“I defy George Bush to prevent me from returning home, where I have lived my entire adult life, where I was infected with this virus, where my lover, Jeffrey, waits for me.” This was the gauntlet a Berkeley MBA student names Tomas Fabregas threw down in Amsterdam at the opening of the 1992 International Conference on AIDS. Born in Spain but a longtime U.S. resident, Fabregas, 34, announced he was HIV positive in a bold challenge to the U.S. ban on travelers with HIV. Wearing the ACT UP t-shirt du jour (a big, black “No Borders” slogan on the front; “AIDS knows no borders” in 16 languages on the back) Fabregas laid it on the line: “I have 10 CD4 cells and I’m vulnerable, but I’m not weak. I will not stand silent and deny this gross violation of my human rights.” This plan was hatched by Fabregas and 15 ACT UP cohorts to publicize the shadow of deportation in which HIV positive U.S. immigrants live. But it was no mere media ploy: Now Fabregas himself faced detention, and worse, on his return to San Francisco.

Later at a packed press conference, Fabregas was joined by Elizabeth Taylor and a crush of cameras and reporters. As the bulbs blazed, the AIDS diva looked svelte and stunning in a pale pink Chanel suit and matching bag and shoes. In case any Bush administration officials had missed it earlier, Fabregas repeated his dare, waving his U.S. passport and crying out his return flight number and arrival time. Then La Liz held aloft her own British passport, saying “I, too, am an immigrant, George Bush, would you deny me entrance to the United States if I, too, had HIV?” And in a classic star turn, Taylor let it rip: “President Bush isn’t doing anything at all about AIDS. I’m not even sure he knows how to spell AIDS.” From Timbuktu to Tinseltown and in more than 16 languages, the next day’s headlines read: “Bush can’t even spell AIDS.” It was a potshot heard round the world.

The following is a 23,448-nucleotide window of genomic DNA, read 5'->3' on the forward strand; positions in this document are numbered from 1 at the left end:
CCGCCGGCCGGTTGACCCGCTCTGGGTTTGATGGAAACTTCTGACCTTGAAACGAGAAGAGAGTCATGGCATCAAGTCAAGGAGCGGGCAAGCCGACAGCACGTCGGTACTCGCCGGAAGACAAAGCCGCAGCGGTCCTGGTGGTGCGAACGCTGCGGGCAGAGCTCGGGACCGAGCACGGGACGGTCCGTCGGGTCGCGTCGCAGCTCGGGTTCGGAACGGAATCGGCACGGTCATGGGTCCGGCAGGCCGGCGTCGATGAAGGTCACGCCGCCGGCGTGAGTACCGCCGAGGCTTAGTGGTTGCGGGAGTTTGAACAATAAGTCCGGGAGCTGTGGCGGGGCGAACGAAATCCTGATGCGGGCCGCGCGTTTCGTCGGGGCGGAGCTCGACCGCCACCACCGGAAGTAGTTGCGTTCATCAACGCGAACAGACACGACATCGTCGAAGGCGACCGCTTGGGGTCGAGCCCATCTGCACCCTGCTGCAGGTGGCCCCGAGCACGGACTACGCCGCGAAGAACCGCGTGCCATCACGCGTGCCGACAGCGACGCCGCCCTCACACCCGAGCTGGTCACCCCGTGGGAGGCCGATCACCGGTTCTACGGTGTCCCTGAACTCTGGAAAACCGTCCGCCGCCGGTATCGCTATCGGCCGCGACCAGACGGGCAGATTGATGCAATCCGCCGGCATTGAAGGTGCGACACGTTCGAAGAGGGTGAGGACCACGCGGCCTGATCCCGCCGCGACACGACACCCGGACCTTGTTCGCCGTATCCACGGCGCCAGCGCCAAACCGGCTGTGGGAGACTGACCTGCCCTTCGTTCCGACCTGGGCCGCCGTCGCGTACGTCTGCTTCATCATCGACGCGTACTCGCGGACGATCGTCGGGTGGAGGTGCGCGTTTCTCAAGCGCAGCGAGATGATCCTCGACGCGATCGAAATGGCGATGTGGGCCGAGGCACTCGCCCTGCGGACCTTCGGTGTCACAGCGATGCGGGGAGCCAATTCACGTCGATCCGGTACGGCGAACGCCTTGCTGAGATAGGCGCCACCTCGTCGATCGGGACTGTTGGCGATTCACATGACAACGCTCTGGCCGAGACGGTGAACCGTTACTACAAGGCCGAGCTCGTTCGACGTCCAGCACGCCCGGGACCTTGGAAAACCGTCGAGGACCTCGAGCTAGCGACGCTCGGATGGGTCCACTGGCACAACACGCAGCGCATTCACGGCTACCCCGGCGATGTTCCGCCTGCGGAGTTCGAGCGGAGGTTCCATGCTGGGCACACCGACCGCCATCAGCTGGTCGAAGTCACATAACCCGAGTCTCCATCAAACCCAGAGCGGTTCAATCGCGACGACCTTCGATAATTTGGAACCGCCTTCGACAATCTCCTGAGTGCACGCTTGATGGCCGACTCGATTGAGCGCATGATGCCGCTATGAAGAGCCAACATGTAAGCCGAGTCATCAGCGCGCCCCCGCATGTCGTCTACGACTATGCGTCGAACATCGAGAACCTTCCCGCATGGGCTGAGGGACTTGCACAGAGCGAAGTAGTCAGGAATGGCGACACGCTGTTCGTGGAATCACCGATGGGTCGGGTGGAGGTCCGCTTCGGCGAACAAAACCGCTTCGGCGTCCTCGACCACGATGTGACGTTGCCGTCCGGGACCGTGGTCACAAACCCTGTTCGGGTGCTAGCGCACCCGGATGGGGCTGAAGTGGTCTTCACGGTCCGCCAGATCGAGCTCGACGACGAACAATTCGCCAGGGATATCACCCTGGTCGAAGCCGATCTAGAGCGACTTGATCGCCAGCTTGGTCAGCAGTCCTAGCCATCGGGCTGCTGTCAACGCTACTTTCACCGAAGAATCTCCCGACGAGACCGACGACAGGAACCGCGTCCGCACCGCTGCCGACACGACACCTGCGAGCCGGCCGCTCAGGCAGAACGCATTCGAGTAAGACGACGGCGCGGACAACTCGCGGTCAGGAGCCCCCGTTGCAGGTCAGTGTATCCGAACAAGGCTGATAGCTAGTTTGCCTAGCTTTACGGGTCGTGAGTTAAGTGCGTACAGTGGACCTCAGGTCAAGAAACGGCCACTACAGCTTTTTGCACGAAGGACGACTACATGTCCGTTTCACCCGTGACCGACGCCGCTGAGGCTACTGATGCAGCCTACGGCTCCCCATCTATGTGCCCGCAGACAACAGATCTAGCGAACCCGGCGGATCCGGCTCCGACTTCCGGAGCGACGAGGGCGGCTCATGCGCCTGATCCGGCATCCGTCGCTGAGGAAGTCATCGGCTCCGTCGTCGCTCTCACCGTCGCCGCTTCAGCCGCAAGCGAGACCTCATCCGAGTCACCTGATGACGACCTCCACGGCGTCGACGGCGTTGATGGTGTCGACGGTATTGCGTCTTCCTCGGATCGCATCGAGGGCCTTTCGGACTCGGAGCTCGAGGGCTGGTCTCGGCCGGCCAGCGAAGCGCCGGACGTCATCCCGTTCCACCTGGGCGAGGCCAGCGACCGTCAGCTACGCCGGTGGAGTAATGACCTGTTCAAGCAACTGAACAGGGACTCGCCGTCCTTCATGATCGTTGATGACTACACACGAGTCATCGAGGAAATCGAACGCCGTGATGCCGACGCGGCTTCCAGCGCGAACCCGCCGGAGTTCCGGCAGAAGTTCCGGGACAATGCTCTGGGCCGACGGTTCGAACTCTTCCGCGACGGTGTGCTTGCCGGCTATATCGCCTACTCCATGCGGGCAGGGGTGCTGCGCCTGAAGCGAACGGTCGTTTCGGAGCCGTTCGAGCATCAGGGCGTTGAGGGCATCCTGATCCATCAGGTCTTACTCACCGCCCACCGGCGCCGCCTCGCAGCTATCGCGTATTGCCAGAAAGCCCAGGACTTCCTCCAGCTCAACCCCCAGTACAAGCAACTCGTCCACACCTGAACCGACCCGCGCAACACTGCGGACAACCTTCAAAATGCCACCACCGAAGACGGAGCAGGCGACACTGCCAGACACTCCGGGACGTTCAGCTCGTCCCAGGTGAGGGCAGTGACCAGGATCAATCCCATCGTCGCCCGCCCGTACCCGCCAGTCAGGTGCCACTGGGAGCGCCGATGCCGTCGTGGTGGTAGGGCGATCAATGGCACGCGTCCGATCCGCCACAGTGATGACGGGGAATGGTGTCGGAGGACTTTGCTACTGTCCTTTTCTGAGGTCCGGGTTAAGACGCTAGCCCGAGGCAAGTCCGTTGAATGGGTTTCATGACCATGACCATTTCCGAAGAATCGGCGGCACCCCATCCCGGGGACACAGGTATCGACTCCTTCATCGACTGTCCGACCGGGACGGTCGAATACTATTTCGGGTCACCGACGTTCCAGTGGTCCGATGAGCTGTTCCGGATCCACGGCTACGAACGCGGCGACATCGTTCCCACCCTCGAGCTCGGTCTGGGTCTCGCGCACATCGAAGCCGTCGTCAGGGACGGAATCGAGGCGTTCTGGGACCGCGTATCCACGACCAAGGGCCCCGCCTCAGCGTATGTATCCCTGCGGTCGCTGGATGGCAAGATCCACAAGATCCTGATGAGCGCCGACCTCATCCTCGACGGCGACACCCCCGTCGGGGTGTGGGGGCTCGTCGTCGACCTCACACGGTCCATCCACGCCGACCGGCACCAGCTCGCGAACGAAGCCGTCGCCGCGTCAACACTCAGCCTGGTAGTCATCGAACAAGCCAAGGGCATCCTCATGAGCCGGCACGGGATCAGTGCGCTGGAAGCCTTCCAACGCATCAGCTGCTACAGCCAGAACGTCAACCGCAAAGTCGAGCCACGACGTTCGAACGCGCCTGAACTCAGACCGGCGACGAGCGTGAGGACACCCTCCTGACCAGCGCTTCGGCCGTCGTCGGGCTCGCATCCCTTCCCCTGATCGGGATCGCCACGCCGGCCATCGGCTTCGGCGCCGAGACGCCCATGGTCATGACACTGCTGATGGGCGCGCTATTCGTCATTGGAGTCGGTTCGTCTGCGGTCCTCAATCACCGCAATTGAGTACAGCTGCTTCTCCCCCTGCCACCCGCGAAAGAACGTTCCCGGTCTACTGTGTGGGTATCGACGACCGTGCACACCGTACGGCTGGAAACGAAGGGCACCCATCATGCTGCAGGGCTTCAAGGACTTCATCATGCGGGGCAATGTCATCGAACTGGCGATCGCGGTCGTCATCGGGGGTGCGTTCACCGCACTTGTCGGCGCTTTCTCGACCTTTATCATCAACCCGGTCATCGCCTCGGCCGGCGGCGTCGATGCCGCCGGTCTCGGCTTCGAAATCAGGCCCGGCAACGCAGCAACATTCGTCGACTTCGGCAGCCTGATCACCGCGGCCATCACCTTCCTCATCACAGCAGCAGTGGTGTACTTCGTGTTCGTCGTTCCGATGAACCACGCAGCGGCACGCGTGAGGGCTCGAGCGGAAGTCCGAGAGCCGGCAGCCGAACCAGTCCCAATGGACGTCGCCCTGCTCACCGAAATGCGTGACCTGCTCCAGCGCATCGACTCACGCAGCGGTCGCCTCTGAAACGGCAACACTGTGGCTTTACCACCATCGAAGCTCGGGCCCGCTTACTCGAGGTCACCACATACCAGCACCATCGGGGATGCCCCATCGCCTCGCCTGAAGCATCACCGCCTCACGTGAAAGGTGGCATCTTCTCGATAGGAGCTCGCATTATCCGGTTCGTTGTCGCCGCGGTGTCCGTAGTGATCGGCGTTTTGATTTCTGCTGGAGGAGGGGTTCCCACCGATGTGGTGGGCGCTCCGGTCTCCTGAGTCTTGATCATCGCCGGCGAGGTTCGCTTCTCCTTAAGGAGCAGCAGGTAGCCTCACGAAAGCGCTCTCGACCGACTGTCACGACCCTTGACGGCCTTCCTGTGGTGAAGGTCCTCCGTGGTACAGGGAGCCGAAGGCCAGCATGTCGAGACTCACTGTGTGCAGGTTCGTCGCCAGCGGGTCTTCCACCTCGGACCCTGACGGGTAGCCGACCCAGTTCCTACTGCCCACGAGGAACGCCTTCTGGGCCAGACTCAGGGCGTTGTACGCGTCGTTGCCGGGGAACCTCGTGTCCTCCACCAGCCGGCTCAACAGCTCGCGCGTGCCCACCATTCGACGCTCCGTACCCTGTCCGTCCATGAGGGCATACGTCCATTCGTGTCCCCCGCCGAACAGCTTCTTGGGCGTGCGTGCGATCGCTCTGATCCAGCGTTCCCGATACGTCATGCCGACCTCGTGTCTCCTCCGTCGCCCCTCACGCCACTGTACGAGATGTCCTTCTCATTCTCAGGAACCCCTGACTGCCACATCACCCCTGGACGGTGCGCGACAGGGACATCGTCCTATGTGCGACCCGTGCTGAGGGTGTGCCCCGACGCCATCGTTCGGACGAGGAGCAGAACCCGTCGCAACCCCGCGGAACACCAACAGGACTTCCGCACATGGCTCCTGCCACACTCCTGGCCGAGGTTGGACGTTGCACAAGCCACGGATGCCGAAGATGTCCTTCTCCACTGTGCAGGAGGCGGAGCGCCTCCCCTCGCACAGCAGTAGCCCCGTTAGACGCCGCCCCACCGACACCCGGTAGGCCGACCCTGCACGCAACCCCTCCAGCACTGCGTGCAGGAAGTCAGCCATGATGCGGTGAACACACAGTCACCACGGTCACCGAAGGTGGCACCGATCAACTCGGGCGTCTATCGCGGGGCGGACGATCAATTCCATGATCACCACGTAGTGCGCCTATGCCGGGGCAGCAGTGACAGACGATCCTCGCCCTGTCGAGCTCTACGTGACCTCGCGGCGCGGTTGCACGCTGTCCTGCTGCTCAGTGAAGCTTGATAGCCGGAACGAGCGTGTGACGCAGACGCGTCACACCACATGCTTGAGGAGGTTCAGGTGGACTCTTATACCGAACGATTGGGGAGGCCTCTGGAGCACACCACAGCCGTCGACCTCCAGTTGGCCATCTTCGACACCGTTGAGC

The HIV immigration ban had been big news since 1990, when a 130-group boycott and thousands of protestors nearly capsized that year’s conference in San Francisco. Activists, public health pros, physicians and scientists mounted an attack (see AIDS law), and Harvard University tapped for the 1992 confab, vowed to bow out unless people with HIV were allowed to travel unharassed. Divisions in the Bush administration developed, with the anti-ban Public Health Service and the CDC up against the Justice Department. In Congress, Rep. William Dannemeyer and some 67 other members signed a letter in support of the ban, outnumbering the Sen. Edward Kennedy-led opposition. In August 1991, after months of fencing with the feds, Harvard canceled the Boston meeting.

“We had no other choice,” recalls Jonathan Mann, the Harvard professor and global AIDS expert, who took charge of planning the alternative conference in Amsterdam. “We had to prevent the discriminatory U.S. policy from causing demonstrations and boycotts that would paralyze the exchange of scientific information.” The conference news? A handful of non-HIV AIDS cases thrilled and chilled the media, and the dispatches read like a B-grade horror film scenario. The early data from studies of AZT were dark. Even darker were the first-ever stats of HIV worldwide: Research by Mann showed the rates were far higher than anyone had dared to predict. AIDS had entered every country regardless of the border restrictions.

Tomas Fabregas was met with a hero’s welcome in San Francisco—but only after immigration officials flexed their muscles for the cameras: Cops removed Fabregas from the plane before the other passengers could disembark, led him to a small room and questioned him behind closed doors—absurdly avoiding the subject of his HIV status.

His minutes-long detention ended not with deportation but with his release to a cheering terminal and another press conference. But Fabregas’ victory was short-lived. This champion of HIV positive immigrants disbanded his ACT UP committee after Clinton’s 1992 election on the assumption that the president would honor his end-the-ban pledge. Tomas Fabregas died September 22, 1994. The ban stands.